Yes, there is a difference! And yes, you’ll hear folks use the terms synonymously. I do, but below I’ll share a bit of the thinking from both sides of the table.
There is a hot debate in health circles about the idea of calling ascorbic acid the same as vitamin C. Technically speaking, vitamin C is the molecule that is found in citrus and leafy greens, for example. It is typically with bioflavonoids and other nutrients within the food.
And the other, ascorbic acid, is the isolated active ingredient found in vitamin C. This is synthesized in a lab and sold in tablets and bulk powder. Ascorbic acid or one of many mineral ascorbates is what is found in 99% of all supplements that contain “vitamin C”. Supplement labels will say “Vitamin C as ascorbic acid” or “Vitamin C as sodium ascorbate”.
Vitamin C Purists would say we should consume as much vitamin C as would be found in an orange or similar food. They would say that it is nonsense, even dangerous, to take mega doses of synthesized vitamins. They would argue that the one is no way like the other and responds differently in the body.
On the other side of the table, there are those who say ascorbic acid is essentially the same as vitamin C. They would say you’d need to drink lots of orange juice or rosehip tonic to get therapeutic levels of vitamin C. The most convenient way to get the active ingredient in Vitamin C and at therapeutic levels is to take it in the ascorbic acid form.
The point I take is that using ascorbic acid or sodium ascorbate in large doses works with your body to effectively destroy viruses and bacteria. For me and many others, we don’t argue that they are different. They ARE different.
Another example is the difference between white willow bark and salicylic acid. White willow bark has been used as a natural pain reliever by native Americans for centuries. It has salicylic acid in it which was later isolated and manufactured in a tablet form we call aspirin. Whatever you may think of aspirin, it has had its uses and until acetaminophen came along was really the only thing which one could take to alleviate a headache or arthritis pain.
Perhaps the purists would rather I just call the powder ascorbic acid and never refer to it as vitamin C. Can we just agree to disagree? Pot-a-to… pot-ah-to
OK back to my regularly scheduled program!
According to the RDA, the human body only needs small amounts of ascorbic acid on a daily basis to maintain health. This has been established in the RDA food requirements to prevent scurvy.
But since the RDA only covers absolute minimums of vitamins and supplements it pretty much stops there.
sigh… I am assuming you are not averse to taking large doses of, ahem, ascorbic acid. There is a massive amount of info out there in support of taking therapeutic megadoses, I call “shock therapy”, and the man who discovered vitamin c and ascorbic acid, Linus Pauling, himself, took 30 to 100 grams (!) of ascorbates a day. He discovered that when he took large doses of ascorbic acid, he could alleviate if not stop symptoms of the common cold among other things. I’d say that if a man who was the recipient of not one but two Nobel Peace prizes could take such high doses, it’s safe to say we could, too.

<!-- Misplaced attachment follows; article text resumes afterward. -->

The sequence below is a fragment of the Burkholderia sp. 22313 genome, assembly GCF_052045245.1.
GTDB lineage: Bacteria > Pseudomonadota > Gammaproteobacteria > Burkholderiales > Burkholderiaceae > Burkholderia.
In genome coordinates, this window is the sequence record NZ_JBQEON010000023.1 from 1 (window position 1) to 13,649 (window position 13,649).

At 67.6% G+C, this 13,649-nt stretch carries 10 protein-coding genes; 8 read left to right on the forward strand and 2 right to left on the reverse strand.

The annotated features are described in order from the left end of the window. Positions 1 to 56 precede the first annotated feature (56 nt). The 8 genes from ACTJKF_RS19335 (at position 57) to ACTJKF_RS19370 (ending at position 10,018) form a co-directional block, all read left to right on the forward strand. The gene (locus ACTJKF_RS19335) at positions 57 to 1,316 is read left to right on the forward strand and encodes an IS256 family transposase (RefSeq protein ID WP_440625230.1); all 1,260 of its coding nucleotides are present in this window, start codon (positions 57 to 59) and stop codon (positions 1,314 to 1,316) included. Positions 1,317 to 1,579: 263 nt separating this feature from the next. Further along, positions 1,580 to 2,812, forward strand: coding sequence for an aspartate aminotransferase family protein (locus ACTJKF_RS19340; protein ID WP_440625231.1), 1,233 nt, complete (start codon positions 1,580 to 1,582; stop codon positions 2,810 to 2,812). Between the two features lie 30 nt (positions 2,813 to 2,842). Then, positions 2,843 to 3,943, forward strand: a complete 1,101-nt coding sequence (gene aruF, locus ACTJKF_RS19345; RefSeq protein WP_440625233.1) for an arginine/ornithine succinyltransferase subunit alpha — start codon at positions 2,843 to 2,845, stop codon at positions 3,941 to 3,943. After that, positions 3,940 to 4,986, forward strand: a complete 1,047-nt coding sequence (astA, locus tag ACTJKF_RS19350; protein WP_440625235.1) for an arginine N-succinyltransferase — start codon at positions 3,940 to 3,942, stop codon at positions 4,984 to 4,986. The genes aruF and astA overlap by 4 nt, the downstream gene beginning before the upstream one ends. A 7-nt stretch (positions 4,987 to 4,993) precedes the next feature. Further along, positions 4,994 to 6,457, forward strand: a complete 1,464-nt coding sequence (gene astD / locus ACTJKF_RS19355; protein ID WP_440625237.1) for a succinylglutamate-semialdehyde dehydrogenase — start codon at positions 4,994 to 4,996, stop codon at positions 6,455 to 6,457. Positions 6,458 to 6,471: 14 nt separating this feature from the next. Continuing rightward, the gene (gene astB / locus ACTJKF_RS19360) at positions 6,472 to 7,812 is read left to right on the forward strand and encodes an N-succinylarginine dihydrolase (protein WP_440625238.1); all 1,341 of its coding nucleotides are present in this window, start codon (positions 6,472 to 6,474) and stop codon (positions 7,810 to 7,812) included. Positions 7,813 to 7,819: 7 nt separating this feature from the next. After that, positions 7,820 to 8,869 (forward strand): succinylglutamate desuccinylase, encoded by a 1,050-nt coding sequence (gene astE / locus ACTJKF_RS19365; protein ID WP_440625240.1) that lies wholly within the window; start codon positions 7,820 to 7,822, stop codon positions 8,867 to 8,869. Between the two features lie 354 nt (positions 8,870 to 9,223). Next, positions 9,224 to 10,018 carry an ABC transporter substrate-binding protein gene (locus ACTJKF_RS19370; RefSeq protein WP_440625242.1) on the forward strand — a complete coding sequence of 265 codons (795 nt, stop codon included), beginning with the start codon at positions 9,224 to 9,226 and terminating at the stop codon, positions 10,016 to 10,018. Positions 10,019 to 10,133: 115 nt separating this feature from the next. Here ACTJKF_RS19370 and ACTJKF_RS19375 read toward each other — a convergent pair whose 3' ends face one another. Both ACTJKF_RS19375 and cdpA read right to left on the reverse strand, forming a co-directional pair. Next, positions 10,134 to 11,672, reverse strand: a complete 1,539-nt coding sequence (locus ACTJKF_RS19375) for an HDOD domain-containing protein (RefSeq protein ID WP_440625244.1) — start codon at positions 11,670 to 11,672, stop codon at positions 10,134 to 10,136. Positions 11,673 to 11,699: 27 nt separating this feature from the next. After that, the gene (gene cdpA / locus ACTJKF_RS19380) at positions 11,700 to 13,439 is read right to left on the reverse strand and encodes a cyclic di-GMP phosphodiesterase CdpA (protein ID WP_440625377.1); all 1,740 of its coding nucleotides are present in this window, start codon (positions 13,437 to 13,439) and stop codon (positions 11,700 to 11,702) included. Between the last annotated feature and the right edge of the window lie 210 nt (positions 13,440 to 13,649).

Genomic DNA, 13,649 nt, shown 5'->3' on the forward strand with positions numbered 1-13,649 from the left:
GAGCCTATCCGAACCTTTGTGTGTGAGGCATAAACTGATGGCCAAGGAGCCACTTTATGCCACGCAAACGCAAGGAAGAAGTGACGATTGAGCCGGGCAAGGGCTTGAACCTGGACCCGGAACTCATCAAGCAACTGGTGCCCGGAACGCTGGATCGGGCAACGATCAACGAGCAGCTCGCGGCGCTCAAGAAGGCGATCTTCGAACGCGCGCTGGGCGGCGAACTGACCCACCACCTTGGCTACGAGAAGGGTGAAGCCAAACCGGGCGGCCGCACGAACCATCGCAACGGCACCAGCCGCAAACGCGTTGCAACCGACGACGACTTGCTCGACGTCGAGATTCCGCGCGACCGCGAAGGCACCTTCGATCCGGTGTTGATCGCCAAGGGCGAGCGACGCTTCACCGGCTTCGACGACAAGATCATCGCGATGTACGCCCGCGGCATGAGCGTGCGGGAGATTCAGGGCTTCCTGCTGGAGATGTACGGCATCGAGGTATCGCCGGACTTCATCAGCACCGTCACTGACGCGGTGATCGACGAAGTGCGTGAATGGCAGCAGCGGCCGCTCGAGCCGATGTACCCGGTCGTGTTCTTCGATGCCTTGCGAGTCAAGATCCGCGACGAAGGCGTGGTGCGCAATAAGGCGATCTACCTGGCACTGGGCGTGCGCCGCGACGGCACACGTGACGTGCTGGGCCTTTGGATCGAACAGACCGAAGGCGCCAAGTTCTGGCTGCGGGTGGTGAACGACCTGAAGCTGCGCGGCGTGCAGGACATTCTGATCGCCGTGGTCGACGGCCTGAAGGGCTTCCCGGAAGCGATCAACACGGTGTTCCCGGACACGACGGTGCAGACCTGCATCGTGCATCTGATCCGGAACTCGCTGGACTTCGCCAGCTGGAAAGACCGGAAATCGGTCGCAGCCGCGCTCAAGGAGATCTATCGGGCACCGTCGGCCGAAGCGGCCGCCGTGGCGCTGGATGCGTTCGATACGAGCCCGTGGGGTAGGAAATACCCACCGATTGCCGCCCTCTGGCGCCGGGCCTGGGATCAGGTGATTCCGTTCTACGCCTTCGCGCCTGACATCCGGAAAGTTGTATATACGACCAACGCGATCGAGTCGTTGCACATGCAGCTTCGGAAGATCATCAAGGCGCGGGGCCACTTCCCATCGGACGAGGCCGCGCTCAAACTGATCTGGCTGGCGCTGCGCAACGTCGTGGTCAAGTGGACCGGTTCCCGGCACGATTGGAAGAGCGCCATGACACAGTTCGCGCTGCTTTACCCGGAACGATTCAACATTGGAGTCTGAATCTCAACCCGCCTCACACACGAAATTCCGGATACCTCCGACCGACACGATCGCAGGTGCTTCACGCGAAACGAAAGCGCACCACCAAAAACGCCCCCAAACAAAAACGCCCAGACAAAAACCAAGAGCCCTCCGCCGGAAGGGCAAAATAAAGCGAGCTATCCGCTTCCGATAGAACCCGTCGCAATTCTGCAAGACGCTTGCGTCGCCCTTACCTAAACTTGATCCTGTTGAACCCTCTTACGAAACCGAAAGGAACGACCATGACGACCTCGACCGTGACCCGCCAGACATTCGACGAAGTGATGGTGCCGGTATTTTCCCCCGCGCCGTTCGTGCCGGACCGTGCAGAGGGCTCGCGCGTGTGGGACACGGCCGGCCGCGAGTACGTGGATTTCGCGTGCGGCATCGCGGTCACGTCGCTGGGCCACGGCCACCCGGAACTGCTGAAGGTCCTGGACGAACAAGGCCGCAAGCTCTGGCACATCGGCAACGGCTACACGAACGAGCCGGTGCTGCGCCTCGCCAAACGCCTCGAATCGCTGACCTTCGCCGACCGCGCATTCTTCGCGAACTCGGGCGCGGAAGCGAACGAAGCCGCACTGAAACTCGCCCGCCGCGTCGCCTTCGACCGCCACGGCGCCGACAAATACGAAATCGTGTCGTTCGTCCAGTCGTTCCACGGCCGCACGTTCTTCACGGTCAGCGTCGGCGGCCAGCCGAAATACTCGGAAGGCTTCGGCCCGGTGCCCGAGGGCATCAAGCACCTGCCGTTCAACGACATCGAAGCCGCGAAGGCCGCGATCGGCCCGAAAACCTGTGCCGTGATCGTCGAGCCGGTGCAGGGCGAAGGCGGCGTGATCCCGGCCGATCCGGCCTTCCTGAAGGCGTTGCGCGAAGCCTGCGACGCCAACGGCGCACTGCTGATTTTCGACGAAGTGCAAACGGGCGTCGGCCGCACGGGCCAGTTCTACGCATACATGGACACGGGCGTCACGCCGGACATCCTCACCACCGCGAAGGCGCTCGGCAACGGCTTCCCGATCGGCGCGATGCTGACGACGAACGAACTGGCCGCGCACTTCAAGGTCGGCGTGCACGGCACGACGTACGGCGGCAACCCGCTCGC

So, let’s say you want to take massive doses of true vitamin C. That’s a lot of oranges, rose hips, and the like!
Therein is the difference: Therapeutic doses. If you look at ascorbic acid on its own, not trying to compare it to Vitamin C, it still has certain properties when introduced to the bloodstream, causes amazing changes. And the fact is, as I mentioned above, IV vitamin C therapy is practiced with great success the whole worldwide, using sodium ascorbate.
For the record, I call what I make in my homemade version, liposomal vitamin C, even though I use sodium ascorbate. I use the terms synonymously.
And hey, what’s the worse thing that happens if you take too much ascorbic acid?? Gas and diarrhea? Small price to pay to cut off the colds and cases of flu that are going around.
This comes up in a lot of questions from readers so I thought I’d address it here to the best of my ability. When the whole idea of microencapsulating something like ascorbic acid became feasible, experts all seemed to agree that straight ascorbic acid is too acidic to introduce straight into the bloodstream. So which form of ascorbic acid is safe and effective for this purpose? It turns out that Dr. Thomas Levy among others uses and recommends sodium ascorbate.
As a matter of fact, sodium ascorbate in aqueous solution is what naturopaths and physicians use for intravenous (IV) ascorbic acid therapy. (Yes, there are some open-minded but traditionally trained doctors who have learned that ascorbic acid “shock therapy” is effective in a multitude of illnesses.) Sodium ascorbate is a buffered form of ascorbic acid and sodium bicarbonate.
If you have looked into making your own liposomal vitamin C you have learned that early versions of homemade liposomal vitamin C use ascorbic acid and sodium bicarbonate. Just a little light research would lead you to learn that sodium ascorbate is the result of combining ascorbic acid and sodium bicarbonate. Since you can buy it already buffered as sodium ascorbate so it saves the extra steps of buffering it yourself.